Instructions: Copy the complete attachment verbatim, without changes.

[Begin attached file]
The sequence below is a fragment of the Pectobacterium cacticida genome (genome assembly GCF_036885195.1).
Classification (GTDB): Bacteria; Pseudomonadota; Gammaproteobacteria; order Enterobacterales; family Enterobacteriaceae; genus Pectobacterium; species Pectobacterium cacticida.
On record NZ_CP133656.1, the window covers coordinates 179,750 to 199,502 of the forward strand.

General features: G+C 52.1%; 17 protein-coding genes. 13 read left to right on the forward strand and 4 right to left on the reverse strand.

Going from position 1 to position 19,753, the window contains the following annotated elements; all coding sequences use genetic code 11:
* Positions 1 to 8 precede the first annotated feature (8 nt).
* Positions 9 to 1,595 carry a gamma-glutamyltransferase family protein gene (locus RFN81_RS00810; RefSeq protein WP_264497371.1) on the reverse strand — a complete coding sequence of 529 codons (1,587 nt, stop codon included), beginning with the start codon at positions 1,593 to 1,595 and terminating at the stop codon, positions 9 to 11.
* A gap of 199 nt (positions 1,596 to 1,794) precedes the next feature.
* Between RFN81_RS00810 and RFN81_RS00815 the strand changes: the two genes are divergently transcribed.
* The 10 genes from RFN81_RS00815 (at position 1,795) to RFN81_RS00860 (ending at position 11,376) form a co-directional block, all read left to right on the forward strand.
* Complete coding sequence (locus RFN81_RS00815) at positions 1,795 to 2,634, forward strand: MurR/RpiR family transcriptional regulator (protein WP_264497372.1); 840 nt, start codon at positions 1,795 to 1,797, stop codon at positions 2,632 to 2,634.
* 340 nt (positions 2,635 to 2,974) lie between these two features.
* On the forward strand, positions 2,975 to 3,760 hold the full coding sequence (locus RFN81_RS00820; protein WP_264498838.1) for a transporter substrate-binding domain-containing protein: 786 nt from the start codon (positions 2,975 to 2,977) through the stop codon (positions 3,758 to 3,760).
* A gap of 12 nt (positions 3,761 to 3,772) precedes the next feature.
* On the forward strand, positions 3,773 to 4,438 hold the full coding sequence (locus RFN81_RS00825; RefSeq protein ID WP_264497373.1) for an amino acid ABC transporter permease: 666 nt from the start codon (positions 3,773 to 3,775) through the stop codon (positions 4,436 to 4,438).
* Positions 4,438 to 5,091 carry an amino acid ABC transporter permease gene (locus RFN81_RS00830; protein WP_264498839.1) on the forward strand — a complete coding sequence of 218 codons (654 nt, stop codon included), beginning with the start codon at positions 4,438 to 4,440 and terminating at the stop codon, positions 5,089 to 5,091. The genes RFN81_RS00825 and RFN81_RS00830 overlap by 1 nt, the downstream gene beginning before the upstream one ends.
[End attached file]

The sequence below is a fragment of the Pectobacterium cacticida genome (genome assembly GCF_036885195.1).
Classification (GTDB): Bacteria; Pseudomonadota; Gammaproteobacteria; order Enterobacterales; family Enterobacteriaceae; genus Pectobacterium; species Pectobacterium cacticida.
On record NZ_CP133656.1, the window covers coordinates 179,750 to 199,502 of the forward strand.

General features: G+C 52.1%; 17 protein-coding genes. 13 read left to right on the forward strand and 4 right to left on the reverse strand.

Going from position 1 to position 19,753, the window contains the following annotated elements; all coding sequences use genetic code 11:
* Positions 1 to 8 precede the first annotated feature (8 nt).
* Positions 9 to 1,595 carry a gamma-glutamyltransferase family protein gene (locus RFN81_RS00810; RefSeq protein WP_264497371.1) on the reverse strand — a complete coding sequence of 529 codons (1,587 nt, stop codon included), beginning with the start codon at positions 1,593 to 1,595 and terminating at the stop codon, positions 9 to 11.
* A gap of 199 nt (positions 1,596 to 1,794) precedes the next feature.
* Between RFN81_RS00810 and RFN81_RS00815 the strand changes: the two genes are divergently transcribed.
* The 10 genes from RFN81_RS00815 (at position 1,795) to RFN81_RS00860 (ending at position 11,376) form a co-directional block, all read left to right on the forward strand.
* Complete coding sequence (locus RFN81_RS00815) at positions 1,795 to 2,634, forward strand: MurR/RpiR family transcriptional regulator (protein WP_264497372.1); 840 nt, start codon at positions 1,795 to 1,797, stop codon at positions 2,632 to 2,634.
* 340 nt (positions 2,635 to 2,974) lie between these two features.
* On the forward strand, positions 2,975 to 3,760 hold the full coding sequence (locus RFN81_RS00820; protein WP_264498838.1) for a transporter substrate-binding domain-containing protein: 786 nt from the start codon (positions 2,975 to 2,977) through the stop codon (positions 3,758 to 3,760).
* A gap of 12 nt (positions 3,761 to 3,772) precedes the next feature.
* On the forward strand, positions 3,773 to 4,438 hold the full coding sequence (locus RFN81_RS00825; RefSeq protein ID WP_264497373.1) for an amino acid ABC transporter permease: 666 nt from the start codon (positions 3,773 to 3,775) through the stop codon (positions 4,436 to 4,438).
* Positions 4,438 to 5,091 carry an amino acid ABC transporter permease gene (locus RFN81_RS00830; protein WP_264498839.1) on the forward strand — a complete coding sequence of 218 codons (654 nt, stop codon included), beginning with the start codon at positions 4,438 to 4,440 and terminating at the stop codon, positions 5,089 to 5,091. The genes RFN81_RS00825 and RFN81_RS00830 overlap by 1 nt, the downstream gene beginning before the upstream one ends.